John Safran tracks rise of minor parties in new doco
PROVOCATEUR John Safran wants to share the story of the religious undercurrent likely to have an impact on the Federal Election.
The satirist and filmmaker returns to the small screen tonight with a one-hour documentary for SBS called The Goddam Election.
For the past two months Safran has been investigating the micro parties contesting the Federal Election, revealing bizarre alliances that upend our perception of Australian multiculturalism.
According to a recent Newspoll, a record number of Australians, 15%, said they'd rather vote for an independent or minor party than Labor, the Coalition or the Greens.
As the nation heads towards a neck-and-neck election, the micro parties supported by Australia's religious minorities could end up with a balance of power.
"Australia's way stranger than you think," Safran told The Guide.
"If you've been watching the news and these (anti-Islam) rallies, it's actually way more confusing than that. So I'm bringing the confusion (with this documentary)."
Safran first gained fame in the ABC's Race Around the World, a competition for young documentary makers, in 1997.
He went on to produce a series of documentaries, television shows and host radio programs, but is perhaps best known for his pranks on celebrities including Shane Warne, Ray Martin and Rove McManus.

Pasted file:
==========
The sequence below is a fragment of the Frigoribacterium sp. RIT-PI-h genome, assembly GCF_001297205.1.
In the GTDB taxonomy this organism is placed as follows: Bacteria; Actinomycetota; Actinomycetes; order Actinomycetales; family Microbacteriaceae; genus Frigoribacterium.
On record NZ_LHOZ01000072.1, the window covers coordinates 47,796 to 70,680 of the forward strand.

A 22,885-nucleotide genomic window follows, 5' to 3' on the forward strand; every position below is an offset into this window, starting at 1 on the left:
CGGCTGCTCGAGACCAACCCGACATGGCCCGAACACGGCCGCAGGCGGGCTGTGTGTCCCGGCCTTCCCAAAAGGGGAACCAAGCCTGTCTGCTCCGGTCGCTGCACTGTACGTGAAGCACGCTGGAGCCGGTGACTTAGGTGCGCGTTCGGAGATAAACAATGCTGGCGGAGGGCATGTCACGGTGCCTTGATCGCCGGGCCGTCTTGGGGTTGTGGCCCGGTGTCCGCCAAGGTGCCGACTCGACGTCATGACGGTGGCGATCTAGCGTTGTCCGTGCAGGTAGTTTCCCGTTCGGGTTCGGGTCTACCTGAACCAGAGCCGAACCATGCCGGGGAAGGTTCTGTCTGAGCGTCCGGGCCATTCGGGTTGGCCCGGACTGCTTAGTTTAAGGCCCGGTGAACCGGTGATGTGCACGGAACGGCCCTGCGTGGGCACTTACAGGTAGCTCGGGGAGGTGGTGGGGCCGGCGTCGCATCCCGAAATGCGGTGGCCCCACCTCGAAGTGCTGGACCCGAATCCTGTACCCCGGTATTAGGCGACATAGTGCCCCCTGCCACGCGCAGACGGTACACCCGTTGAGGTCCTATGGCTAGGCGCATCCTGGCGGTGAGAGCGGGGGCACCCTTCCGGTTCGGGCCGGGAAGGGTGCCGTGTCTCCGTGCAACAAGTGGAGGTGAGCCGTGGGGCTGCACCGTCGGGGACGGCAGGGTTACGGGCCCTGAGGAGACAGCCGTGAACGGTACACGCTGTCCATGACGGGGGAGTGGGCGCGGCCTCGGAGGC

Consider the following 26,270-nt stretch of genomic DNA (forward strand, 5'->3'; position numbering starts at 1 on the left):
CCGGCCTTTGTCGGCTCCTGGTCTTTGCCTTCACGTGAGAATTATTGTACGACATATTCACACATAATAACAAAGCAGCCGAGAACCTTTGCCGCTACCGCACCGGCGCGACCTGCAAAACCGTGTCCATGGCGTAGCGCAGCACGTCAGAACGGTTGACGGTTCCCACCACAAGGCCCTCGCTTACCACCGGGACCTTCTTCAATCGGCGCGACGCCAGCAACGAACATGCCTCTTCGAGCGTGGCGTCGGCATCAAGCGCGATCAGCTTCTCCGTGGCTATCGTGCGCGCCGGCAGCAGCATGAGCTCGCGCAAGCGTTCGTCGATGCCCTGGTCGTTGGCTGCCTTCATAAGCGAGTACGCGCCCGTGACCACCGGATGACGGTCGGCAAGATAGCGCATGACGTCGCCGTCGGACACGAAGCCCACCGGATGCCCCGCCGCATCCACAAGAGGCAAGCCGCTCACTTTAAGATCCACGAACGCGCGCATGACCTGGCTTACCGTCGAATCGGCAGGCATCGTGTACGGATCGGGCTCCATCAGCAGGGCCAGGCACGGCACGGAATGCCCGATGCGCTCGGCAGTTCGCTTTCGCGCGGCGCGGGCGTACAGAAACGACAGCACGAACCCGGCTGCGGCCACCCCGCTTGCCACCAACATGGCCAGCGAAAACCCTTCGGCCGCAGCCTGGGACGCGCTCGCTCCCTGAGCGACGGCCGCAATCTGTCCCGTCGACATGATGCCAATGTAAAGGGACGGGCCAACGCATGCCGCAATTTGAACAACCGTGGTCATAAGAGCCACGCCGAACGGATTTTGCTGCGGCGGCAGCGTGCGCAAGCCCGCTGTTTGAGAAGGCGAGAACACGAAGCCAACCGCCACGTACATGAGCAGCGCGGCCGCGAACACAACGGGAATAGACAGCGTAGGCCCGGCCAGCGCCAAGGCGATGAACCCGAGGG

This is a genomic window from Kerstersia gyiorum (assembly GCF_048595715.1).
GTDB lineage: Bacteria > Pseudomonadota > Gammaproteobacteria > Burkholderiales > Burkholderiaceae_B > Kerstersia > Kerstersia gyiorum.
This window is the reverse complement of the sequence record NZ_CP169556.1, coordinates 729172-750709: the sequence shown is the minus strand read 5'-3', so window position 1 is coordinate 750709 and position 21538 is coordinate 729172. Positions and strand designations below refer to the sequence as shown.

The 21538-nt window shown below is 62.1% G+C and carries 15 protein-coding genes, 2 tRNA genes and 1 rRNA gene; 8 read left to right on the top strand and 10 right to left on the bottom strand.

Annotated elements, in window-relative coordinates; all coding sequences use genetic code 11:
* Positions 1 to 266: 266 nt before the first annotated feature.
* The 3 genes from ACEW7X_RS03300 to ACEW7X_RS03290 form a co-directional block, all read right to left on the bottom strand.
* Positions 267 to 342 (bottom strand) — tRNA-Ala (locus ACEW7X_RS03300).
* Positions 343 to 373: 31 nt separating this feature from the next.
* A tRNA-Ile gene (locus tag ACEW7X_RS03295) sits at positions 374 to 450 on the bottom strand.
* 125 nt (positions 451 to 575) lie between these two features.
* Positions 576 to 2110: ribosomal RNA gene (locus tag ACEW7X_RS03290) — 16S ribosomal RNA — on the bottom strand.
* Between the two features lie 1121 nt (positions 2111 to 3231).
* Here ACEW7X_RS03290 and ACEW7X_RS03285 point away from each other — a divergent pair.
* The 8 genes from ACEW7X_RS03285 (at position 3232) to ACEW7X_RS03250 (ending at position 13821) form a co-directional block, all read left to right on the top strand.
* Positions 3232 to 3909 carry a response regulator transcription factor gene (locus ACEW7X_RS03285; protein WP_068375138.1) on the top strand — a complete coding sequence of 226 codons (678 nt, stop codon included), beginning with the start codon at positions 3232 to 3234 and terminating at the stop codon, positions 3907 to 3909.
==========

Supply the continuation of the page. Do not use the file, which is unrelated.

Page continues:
The 43-year-old was inspired to make a documentary about the micro parties while working on a book on Australia's anti-Islam movement.
"I was turning up to these street protests (for the book) and when the election was called I noticed some of the people involved in these parties were standing for election," he said.
"These people are usually quite difficult to get access to, but by turning up so many times I got my foot in the door.
"I would have thought because of my bad reputation as a prankster people would be apprehensive (to talk to me), but people were more glass-half-full about it."
He discovered a peculiar political fringe where some Sikhs, Hindus, alleged neo-Nazis and a Sri Lankan priest had joined forces.
He also spoke to Reverend Fred Nile, of the Christian Democratic Party, about the surprising support he has received from some immigrants.
"He was saying he's still in parliament because of immigration," Safran said.
"The rest of Australia is getting more secular and (some of) these immigrant communities are unashamedly Christian or religiously conservative.
"We think of immigration and multiculturalism as this lefty victory, but in the case of Fred Nile that's what's kept him in parliament. It's counter intuitive."
Safran also door-stopped controversial One Nation pollie politician Pauline Hanson.
"I wanted to talk to her because she was forming this political alliance with this guy from an anti-Islam party who had immigrated from an Asian country in the 1990s," he said.
"She tried to make out she wasn't anti-Asian immigration back in the '90s.
"She somehow made me feel like I was a jerk for bringing it up."
The Goddam Election with John Safran airs tonight at 8.30pm on SBS.